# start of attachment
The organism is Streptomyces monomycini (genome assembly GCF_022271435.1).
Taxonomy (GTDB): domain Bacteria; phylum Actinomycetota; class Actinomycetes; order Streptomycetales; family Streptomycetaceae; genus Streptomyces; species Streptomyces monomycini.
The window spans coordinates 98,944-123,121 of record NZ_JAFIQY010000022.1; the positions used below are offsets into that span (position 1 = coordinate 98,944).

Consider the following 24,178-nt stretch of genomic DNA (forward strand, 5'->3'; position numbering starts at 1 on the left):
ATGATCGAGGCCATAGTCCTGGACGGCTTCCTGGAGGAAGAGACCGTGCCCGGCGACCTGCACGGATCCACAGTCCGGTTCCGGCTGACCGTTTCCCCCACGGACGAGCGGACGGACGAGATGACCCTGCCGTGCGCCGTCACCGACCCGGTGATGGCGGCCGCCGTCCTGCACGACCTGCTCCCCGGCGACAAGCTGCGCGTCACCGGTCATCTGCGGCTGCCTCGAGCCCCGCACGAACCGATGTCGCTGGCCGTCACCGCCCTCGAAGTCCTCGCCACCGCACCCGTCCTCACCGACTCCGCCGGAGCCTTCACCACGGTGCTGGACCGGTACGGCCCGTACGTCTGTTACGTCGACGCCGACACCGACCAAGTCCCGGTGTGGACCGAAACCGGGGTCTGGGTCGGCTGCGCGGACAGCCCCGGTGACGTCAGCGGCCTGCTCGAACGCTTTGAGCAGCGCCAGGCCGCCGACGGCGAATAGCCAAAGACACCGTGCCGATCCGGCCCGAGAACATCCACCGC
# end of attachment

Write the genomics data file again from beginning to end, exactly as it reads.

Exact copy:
The organism is Streptomyces monomycini (genome assembly GCF_022271435.1).
Taxonomy (GTDB): domain Bacteria; phylum Actinomycetota; class Actinomycetes; order Streptomycetales; family Streptomycetaceae; genus Streptomyces; species Streptomyces monomycini.
The window spans coordinates 98,944-123,121 of record NZ_JAFIQY010000022.1; the positions used below are offsets into that span (position 1 = coordinate 98,944).

Consider the following 24,178-nt stretch of genomic DNA (forward strand, 5'->3'; position numbering starts at 1 on the left):
ATGATCGAGGCCATAGTCCTGGACGGCTTCCTGGAGGAAGAGACCGTGCCCGGCGACCTGCACGGATCCACAGTCCGGTTCCGGCTGACCGTTTCCCCCACGGACGAGCGGACGGACGAGATGACCCTGCCGTGCGCCGTCACCGACCCGGTGATGGCGGCCGCCGTCCTGCACGACCTGCTCCCCGGCGACAAGCTGCGCGTCACCGGTCATCTGCGGCTGCCTCGAGCCCCGCACGAACCGATGTCGCTGGCCGTCACCGCCCTCGAAGTCCTCGCCACCGCACCCGTCCTCACCGACTCCGCCGGAGCCTTCACCACGGTGCTGGACCGGTACGGCCCGTACGTCTGTTACGTCGACGCCGACACCGACCAAGTCCCGGTGTGGACCGAAACCGGGGTCTGGGTCGGCTGCGCGGACAGCCCCGGTGACGTCAGCGGCCTGCTCGAACGCTTTGAGCAGCGCCAGGCCGCCGACGGCGAATAGCCAAAGACACCGTGCCGATCCGGCCCGAGAACATCCACCGC